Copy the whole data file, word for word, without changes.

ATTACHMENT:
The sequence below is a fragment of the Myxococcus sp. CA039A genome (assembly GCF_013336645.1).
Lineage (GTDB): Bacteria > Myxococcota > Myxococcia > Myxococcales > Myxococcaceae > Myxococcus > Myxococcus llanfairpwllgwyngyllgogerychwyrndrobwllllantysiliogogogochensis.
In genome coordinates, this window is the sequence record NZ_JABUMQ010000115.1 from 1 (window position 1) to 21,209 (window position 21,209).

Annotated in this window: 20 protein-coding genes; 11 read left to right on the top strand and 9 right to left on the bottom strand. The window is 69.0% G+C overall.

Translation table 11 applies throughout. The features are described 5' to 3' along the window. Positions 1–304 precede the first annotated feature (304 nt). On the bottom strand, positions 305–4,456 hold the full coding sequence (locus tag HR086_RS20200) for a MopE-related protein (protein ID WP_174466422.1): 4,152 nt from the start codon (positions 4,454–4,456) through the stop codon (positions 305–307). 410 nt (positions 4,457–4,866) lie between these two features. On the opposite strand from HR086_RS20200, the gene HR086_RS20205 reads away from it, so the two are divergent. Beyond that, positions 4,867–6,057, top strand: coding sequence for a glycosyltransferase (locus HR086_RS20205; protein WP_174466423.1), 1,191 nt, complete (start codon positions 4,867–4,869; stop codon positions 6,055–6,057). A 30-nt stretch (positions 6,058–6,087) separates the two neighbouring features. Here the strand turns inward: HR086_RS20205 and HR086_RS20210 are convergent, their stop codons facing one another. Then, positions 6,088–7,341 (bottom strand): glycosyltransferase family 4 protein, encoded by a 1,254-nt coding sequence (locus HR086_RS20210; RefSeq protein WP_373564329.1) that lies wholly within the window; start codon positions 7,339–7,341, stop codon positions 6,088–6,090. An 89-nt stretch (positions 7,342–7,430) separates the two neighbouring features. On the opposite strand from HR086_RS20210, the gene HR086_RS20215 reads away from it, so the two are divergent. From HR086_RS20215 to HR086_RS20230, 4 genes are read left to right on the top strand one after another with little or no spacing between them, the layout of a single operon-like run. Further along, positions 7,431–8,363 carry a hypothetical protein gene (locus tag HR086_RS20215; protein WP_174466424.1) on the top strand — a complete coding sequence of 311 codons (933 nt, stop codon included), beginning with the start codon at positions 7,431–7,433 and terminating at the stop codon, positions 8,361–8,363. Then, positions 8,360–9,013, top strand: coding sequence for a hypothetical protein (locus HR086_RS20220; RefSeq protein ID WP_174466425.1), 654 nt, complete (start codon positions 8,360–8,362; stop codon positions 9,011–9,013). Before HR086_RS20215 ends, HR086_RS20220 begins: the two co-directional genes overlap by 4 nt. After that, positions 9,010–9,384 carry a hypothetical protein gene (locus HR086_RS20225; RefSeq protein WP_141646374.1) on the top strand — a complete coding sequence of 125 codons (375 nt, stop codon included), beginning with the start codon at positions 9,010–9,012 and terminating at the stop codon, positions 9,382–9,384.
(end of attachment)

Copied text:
The sequence below is a fragment of the Myxococcus sp. CA039A genome (assembly GCF_013336645.1).
Lineage (GTDB): Bacteria > Myxococcota > Myxococcia > Myxococcales > Myxococcaceae > Myxococcus > Myxococcus llanfairpwllgwyngyllgogerychwyrndrobwllllantysiliogogogochensis.
In genome coordinates, this window is the sequence record NZ_JABUMQ010000115.1 from 1 (window position 1) to 21,209 (window position 21,209).

Annotated in this window: 20 protein-coding genes; 11 read left to right on the top strand and 9 right to left on the bottom strand. The window is 69.0% G+C overall.

Translation table 11 applies throughout. The features are described 5' to 3' along the window. Positions 1–304 precede the first annotated feature (304 nt). On the bottom strand, positions 305–4,456 hold the full coding sequence (locus tag HR086_RS20200) for a MopE-related protein (protein ID WP_174466422.1): 4,152 nt from the start codon (positions 4,454–4,456) through the stop codon (positions 305–307). 410 nt (positions 4,457–4,866) lie between these two features. On the opposite strand from HR086_RS20200, the gene HR086_RS20205 reads away from it, so the two are divergent. Beyond that, positions 4,867–6,057, top strand: coding sequence for a glycosyltransferase (locus HR086_RS20205; protein WP_174466423.1), 1,191 nt, complete (start codon positions 4,867–4,869; stop codon positions 6,055–6,057). A 30-nt stretch (positions 6,058–6,087) separates the two neighbouring features. Here the strand turns inward: HR086_RS20205 and HR086_RS20210 are convergent, their stop codons facing one another. Then, positions 6,088–7,341 (bottom strand): glycosyltransferase family 4 protein, encoded by a 1,254-nt coding sequence (locus HR086_RS20210; RefSeq protein WP_373564329.1) that lies wholly within the window; start codon positions 7,339–7,341, stop codon positions 6,088–6,090. An 89-nt stretch (positions 7,342–7,430) separates the two neighbouring features. On the opposite strand from HR086_RS20210, the gene HR086_RS20215 reads away from it, so the two are divergent. From HR086_RS20215 to HR086_RS20230, 4 genes are read left to right on the top strand one after another with little or no spacing between them, the layout of a single operon-like run. Further along, positions 7,431–8,363 carry a hypothetical protein gene (locus tag HR086_RS20215; protein WP_174466424.1) on the top strand — a complete coding sequence of 311 codons (933 nt, stop codon included), beginning with the start codon at positions 7,431–7,433 and terminating at the stop codon, positions 8,361–8,363. Then, positions 8,360–9,013, top strand: coding sequence for a hypothetical protein (locus HR086_RS20220; RefSeq protein ID WP_174466425.1), 654 nt, complete (start codon positions 8,360–8,362; stop codon positions 9,011–9,013). Before HR086_RS20215 ends, HR086_RS20220 begins: the two co-directional genes overlap by 4 nt. After that, positions 9,010–9,384 carry a hypothetical protein gene (locus HR086_RS20225; RefSeq protein WP_141646374.1) on the top strand — a complete coding sequence of 125 codons (375 nt, stop codon included), beginning with the start codon at positions 9,010–9,012 and terminating at the stop codon, positions 9,382–9,384.